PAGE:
In 1950s Tacoma, Harold Moss and his wife Willibelle faced racism in the search for a home.
“You learned that when you called a white realtor, you had to use your white voice, and if you sounded black, you weren’t going to get anywhere,” said Moss.
The couple owned a plot of land on which they intended to build a house, but banks refused to give him a mortgage and contractors refused to build. They decided to keep the land and buy a house instead.
Seller after seller rejected the Moss’ attempts to purchase a home, and potential neighbors met them with the same sentiments. One neighbor went so far as to suggest they quit trying to find a house in the area.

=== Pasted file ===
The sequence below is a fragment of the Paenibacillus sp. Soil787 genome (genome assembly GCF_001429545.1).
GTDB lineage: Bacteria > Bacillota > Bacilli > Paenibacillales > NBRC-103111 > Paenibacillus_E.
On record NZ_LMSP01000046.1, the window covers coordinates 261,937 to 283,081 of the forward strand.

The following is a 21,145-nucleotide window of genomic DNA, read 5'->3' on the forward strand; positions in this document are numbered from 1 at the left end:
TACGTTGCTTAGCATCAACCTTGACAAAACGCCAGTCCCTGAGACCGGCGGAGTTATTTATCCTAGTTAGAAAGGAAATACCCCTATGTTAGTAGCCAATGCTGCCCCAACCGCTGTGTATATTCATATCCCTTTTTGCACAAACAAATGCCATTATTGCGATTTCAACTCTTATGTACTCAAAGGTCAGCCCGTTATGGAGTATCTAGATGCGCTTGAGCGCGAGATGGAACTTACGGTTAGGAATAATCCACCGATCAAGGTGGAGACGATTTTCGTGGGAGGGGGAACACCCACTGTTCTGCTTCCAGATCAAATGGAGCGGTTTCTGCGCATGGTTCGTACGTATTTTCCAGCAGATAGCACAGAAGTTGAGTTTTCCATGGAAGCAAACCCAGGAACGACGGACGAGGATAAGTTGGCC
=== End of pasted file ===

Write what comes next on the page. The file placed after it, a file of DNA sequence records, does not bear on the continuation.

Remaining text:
“She said, 'We know how you people trash stuff. Our property values will go straight to hell. Why don’t you go live with your people," he remembers. "My wife cried all night.”
This experience motivated Moss to turn his heartbreak and anger into determination. He joined the NAACP and Urban League and became Tacoma’s first African-American council member, and then mayor.
Sound Effect contributor Dominic Black interviewed Moss for about this ordeal for History Link, the online encyclopedia of Washington state history.